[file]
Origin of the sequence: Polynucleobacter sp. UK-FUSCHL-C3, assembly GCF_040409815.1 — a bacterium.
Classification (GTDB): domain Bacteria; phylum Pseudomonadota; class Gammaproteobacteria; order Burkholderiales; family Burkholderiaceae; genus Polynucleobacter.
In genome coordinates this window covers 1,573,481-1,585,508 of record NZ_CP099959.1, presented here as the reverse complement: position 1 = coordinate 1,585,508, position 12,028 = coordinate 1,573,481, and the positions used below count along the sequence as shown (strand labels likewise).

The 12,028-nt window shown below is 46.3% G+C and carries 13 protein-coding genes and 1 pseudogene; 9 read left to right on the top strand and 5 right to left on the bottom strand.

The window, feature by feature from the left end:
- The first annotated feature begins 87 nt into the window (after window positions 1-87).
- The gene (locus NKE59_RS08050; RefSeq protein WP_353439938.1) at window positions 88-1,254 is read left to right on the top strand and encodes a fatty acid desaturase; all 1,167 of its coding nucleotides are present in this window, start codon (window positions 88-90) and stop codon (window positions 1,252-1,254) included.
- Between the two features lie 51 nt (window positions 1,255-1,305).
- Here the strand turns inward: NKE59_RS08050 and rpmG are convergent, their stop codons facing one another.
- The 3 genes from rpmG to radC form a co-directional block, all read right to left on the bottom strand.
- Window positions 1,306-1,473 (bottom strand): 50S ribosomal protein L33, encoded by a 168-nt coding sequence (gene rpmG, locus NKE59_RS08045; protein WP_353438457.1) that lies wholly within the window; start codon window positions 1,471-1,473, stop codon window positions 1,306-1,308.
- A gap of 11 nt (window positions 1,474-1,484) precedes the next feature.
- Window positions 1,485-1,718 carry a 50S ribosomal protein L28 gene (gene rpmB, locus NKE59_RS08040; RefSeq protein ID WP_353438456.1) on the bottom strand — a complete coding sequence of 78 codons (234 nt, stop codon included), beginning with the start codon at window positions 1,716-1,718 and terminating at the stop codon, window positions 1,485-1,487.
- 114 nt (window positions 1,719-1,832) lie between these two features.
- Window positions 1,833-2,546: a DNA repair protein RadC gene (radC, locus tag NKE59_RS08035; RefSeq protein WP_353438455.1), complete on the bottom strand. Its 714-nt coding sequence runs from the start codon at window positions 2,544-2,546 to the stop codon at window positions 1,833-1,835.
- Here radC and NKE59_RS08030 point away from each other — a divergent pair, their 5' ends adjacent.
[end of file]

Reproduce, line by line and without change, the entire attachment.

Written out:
Origin of the sequence: Polynucleobacter sp. UK-FUSCHL-C3, assembly GCF_040409815.1 — a bacterium.
Classification (GTDB): domain Bacteria; phylum Pseudomonadota; class Gammaproteobacteria; order Burkholderiales; family Burkholderiaceae; genus Polynucleobacter.
In genome coordinates this window covers 1,573,481-1,585,508 of record NZ_CP099959.1, presented here as the reverse complement: position 1 = coordinate 1,585,508, position 12,028 = coordinate 1,573,481, and the positions used below count along the sequence as shown (strand labels likewise).

The 12,028-nt window shown below is 46.3% G+C and carries 13 protein-coding genes and 1 pseudogene; 9 read left to right on the top strand and 5 right to left on the bottom strand.

The window, feature by feature from the left end:
- The first annotated feature begins 87 nt into the window (after window positions 1-87).
- The gene (locus NKE59_RS08050; RefSeq protein WP_353439938.1) at window positions 88-1,254 is read left to right on the top strand and encodes a fatty acid desaturase; all 1,167 of its coding nucleotides are present in this window, start codon (window positions 88-90) and stop codon (window positions 1,252-1,254) included.
- Between the two features lie 51 nt (window positions 1,255-1,305).
- Here the strand turns inward: NKE59_RS08050 and rpmG are convergent, their stop codons facing one another.
- The 3 genes from rpmG to radC form a co-directional block, all read right to left on the bottom strand.
- Window positions 1,306-1,473 (bottom strand): 50S ribosomal protein L33, encoded by a 168-nt coding sequence (gene rpmG, locus NKE59_RS08045; protein WP_353438457.1) that lies wholly within the window; start codon window positions 1,471-1,473, stop codon window positions 1,306-1,308.
- A gap of 11 nt (window positions 1,474-1,484) precedes the next feature.
- Window positions 1,485-1,718 carry a 50S ribosomal protein L28 gene (gene rpmB, locus NKE59_RS08040; RefSeq protein ID WP_353438456.1) on the bottom strand — a complete coding sequence of 78 codons (234 nt, stop codon included), beginning with the start codon at window positions 1,716-1,718 and terminating at the stop codon, window positions 1,485-1,487.
- 114 nt (window positions 1,719-1,832) lie between these two features.
- Window positions 1,833-2,546: a DNA repair protein RadC gene (radC, locus tag NKE59_RS08035; RefSeq protein WP_353438455.1), complete on the bottom strand. Its 714-nt coding sequence runs from the start codon at window positions 2,544-2,546 to the stop codon at window positions 1,833-1,835.
- Here radC and NKE59_RS08030 point away from each other — a divergent pair, their 5' ends adjacent.